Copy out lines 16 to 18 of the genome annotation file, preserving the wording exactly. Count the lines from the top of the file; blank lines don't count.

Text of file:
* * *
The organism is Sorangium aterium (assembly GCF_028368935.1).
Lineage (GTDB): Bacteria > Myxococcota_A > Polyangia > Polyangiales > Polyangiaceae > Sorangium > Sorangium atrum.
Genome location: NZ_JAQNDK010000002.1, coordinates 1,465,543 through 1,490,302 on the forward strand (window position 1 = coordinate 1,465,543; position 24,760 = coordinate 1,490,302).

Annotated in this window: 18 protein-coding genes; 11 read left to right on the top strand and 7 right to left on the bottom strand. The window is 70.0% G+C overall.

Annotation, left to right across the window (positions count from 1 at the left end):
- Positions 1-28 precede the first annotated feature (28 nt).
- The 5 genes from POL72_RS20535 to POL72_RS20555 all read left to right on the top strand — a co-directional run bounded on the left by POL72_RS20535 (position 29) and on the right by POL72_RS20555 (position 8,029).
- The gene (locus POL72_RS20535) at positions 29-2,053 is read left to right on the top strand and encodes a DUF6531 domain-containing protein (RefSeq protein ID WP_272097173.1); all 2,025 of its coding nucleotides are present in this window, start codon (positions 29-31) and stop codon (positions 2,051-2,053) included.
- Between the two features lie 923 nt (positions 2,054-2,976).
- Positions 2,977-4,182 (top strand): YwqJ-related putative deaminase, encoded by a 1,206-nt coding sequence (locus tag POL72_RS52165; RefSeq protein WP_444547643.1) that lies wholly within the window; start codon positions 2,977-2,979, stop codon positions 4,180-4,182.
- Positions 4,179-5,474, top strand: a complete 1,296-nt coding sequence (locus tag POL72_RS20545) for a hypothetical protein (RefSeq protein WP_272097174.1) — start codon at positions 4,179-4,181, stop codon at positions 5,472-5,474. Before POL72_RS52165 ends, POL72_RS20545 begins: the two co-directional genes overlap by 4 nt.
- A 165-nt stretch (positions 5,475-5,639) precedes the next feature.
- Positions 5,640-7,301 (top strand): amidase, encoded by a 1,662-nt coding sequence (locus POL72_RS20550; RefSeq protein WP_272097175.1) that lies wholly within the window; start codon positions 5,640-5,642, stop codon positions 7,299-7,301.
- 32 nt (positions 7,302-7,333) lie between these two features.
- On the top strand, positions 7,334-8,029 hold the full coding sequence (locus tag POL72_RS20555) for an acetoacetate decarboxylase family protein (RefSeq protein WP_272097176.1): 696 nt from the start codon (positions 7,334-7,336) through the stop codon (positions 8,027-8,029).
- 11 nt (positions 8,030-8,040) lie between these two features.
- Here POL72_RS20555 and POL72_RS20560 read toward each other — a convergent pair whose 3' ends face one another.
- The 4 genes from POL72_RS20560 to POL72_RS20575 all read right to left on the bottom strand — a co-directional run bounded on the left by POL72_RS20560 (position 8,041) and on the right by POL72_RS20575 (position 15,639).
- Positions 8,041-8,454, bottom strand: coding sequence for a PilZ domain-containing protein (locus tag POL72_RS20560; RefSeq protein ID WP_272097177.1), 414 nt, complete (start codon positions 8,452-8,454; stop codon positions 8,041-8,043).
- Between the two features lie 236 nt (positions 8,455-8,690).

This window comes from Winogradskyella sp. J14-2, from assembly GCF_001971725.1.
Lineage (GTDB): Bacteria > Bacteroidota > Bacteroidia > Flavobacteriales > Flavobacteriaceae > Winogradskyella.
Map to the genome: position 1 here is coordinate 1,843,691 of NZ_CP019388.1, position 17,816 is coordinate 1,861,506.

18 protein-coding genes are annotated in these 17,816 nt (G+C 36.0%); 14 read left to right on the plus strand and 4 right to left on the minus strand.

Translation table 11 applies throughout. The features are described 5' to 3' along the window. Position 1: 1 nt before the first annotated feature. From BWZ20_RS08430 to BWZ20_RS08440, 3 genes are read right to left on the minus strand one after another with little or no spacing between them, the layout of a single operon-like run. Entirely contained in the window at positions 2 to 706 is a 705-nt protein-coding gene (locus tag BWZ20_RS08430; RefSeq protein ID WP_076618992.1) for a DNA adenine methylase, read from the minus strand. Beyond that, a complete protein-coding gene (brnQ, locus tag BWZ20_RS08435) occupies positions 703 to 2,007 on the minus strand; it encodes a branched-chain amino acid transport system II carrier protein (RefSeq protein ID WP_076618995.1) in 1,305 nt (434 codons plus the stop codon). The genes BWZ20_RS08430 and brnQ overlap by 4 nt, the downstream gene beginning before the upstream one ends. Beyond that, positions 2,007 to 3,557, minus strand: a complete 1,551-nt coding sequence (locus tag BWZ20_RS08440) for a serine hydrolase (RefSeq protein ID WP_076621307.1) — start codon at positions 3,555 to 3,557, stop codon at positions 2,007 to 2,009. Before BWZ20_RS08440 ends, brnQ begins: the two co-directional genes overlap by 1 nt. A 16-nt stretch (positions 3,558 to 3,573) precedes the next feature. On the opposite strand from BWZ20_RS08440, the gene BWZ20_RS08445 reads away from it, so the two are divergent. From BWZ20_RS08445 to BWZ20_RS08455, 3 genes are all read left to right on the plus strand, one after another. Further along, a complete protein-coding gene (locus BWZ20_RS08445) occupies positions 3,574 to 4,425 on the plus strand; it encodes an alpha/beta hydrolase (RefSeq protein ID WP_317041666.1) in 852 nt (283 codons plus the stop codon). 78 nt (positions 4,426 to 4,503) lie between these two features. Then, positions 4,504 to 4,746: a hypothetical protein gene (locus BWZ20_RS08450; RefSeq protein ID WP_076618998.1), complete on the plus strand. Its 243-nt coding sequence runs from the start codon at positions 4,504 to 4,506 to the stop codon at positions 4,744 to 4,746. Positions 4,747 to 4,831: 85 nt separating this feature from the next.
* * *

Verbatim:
- 11 nt (positions 8,030-8,040) lie between these two features.
- Here POL72_RS20555 and POL72_RS20560 read toward each other — a convergent pair whose 3' ends face one another.
- The 4 genes from POL72_RS20560 to POL72_RS20575 all read right to left on the bottom strand — a co-directional run bounded on the left by POL72_RS20560 (position 8,041) and on the right by POL72_RS20575 (position 15,639).